Petersburg 1864-65
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Petersburg 1864-65 : The Longest Siege

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Description

In 1864, General Ulysses S. Grant decided to strangle the life out of the Confederate Army of Northern Virginia by surrounding the city of Petersburg and cutting off General Robert E. Lee's supply lines. The ensuing siege would carry on for nearly ten months, involve 160,000 soldiers, and see a number of pitched battles including the Battle of the Crater, Reams Station, Hatcher's Run, and White Oak Road. After nearly ten months, Grant launched an attack that sent the Confederate army scrambling back to Appomattox Court House where it would soon surrender. Written by an expert on the American Civil War, this book examines the last clash between the armies of U.S. Grant and Robert E. Lee.

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Product details

  • Paperback | 96 pages
  • 182.88 x 246.38 x 10.16mm | 294.83g
  • Bloomsbury Publishing PLC
  • Osprey Publishing
  • Oxford, England, United Kingdom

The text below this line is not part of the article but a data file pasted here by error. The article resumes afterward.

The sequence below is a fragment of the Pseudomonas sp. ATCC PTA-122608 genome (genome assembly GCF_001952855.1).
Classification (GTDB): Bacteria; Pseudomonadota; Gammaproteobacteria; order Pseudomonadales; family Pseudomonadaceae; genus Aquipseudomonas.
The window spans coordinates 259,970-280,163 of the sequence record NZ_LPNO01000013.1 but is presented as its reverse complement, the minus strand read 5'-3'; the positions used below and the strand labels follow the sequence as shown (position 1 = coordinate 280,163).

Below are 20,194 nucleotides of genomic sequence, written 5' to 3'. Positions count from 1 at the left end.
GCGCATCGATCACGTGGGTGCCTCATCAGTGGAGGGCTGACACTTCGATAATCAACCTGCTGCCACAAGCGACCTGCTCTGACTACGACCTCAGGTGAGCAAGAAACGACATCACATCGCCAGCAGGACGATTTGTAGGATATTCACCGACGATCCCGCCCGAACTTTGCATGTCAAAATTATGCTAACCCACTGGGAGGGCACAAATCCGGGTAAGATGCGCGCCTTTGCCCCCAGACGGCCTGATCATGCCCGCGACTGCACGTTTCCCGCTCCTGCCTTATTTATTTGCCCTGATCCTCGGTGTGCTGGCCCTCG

• English
  • Illustrations (chiefly col.)
  • 1846033551
  • 9781846033551
  • 474,187

Review quote

Readers interested in the Siege of Petersburg will want this book in their library, especially considering the price. The map of the late June action along the Jerusalem Plank Road alone makes the book worth it, in this reviewer's opinion. "Brett Schulte, TOCWOC, A Civil War Blog (April 27, 2009)""

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About Ron Field

Until his retirement in 2007, Ron Field was Head of History at the Cotswold School in Bourton-on-the-Water. He was awarded a Fulbright Scholarship in 1982 and taught history at Piedmont High School in California from 1982 to 1983. He was associate editor of the Confederate Historical Society of Great Britain, from 1983 to 1992. He is an internationally acknowledged expert on US military history, and was elected a Fellow of the Company of Military Historians, based in Washington, DC, in 2005.

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